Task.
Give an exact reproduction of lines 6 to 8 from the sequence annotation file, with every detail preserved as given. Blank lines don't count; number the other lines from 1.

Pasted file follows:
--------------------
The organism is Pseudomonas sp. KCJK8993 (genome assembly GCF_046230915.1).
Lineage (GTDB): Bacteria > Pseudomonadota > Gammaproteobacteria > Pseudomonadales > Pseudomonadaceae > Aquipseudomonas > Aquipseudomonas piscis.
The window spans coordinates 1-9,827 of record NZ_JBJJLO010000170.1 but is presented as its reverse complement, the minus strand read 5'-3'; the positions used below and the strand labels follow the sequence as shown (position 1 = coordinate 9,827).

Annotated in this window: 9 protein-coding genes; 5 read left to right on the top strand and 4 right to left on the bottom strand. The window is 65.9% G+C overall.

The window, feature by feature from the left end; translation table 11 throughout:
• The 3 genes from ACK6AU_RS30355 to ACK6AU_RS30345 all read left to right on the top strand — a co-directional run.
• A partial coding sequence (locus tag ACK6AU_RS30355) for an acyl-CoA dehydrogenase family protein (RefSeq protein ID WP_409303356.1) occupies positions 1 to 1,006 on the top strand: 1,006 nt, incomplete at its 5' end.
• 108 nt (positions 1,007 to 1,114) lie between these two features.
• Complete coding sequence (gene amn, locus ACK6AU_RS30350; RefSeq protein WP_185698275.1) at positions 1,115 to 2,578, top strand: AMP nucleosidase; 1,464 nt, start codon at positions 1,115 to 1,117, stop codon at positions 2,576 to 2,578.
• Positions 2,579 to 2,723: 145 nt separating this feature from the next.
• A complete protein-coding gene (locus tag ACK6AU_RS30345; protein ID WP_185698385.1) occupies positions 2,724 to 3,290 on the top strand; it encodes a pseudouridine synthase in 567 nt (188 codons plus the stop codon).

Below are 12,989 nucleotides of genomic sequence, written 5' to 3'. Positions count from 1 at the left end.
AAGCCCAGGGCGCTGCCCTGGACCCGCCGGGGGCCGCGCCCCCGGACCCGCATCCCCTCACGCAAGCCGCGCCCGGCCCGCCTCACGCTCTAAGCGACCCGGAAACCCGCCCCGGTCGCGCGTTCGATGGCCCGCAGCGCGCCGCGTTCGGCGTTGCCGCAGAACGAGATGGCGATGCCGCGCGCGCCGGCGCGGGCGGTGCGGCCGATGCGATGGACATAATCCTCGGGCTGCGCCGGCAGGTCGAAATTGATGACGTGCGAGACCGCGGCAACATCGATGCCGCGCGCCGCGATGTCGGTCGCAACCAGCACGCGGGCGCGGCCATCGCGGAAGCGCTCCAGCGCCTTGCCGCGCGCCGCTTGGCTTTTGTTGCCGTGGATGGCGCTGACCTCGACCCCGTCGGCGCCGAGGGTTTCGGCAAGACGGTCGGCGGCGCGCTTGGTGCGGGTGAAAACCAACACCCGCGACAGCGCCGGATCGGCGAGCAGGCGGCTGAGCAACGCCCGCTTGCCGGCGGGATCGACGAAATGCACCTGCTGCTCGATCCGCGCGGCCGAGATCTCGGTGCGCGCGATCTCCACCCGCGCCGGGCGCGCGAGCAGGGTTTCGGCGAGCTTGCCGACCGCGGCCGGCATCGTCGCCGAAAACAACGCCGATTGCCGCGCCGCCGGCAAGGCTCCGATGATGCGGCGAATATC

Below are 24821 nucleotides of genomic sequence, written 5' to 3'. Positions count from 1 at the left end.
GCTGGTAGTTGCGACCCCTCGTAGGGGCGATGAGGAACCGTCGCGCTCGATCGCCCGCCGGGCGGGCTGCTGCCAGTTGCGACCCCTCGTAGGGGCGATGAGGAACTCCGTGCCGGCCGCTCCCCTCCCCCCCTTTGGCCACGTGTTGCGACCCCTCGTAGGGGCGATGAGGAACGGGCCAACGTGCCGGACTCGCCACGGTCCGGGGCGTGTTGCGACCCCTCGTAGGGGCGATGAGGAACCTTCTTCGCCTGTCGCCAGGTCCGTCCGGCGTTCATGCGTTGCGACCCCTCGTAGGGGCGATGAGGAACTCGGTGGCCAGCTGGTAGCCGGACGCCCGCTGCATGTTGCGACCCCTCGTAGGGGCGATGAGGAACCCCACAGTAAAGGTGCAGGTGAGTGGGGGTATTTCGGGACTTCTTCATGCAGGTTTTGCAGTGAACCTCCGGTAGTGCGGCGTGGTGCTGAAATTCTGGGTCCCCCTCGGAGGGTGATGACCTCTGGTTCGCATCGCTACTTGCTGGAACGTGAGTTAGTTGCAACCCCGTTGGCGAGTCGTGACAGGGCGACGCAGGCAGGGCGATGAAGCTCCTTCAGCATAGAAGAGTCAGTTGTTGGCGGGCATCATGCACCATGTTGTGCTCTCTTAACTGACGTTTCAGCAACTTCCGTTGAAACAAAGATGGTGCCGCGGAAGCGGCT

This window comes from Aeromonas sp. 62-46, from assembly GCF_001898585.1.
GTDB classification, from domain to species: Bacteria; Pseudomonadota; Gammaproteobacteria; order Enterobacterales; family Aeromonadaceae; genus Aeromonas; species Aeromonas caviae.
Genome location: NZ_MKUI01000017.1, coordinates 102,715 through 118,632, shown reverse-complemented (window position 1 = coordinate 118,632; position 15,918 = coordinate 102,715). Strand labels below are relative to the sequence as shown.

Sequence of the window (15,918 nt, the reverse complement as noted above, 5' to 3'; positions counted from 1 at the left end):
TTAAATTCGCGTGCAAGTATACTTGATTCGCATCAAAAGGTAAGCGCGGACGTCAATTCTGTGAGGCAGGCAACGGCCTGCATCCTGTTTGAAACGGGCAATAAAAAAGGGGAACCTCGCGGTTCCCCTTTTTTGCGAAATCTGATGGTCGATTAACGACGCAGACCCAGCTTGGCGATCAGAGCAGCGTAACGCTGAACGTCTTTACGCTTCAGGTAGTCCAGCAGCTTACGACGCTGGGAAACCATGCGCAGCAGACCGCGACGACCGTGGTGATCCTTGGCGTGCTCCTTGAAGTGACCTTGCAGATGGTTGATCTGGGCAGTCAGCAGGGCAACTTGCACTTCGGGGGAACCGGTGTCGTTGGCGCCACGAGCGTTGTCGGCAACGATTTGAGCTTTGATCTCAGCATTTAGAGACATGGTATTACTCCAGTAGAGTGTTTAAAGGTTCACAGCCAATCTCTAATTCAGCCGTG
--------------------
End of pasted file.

• The 3 genes from ACK6AU_RS30355 to ACK6AU_RS30345 all read left to right on the top strand — a co-directional run.
• A partial coding sequence (locus tag ACK6AU_RS30355) for an acyl-CoA dehydrogenase family protein (RefSeq protein ID WP_409303356.1) occupies positions 1 to 1,006 on the top strand: 1,006 nt, incomplete at its 5' end.
• 108 nt (positions 1,007 to 1,114) lie between these two features.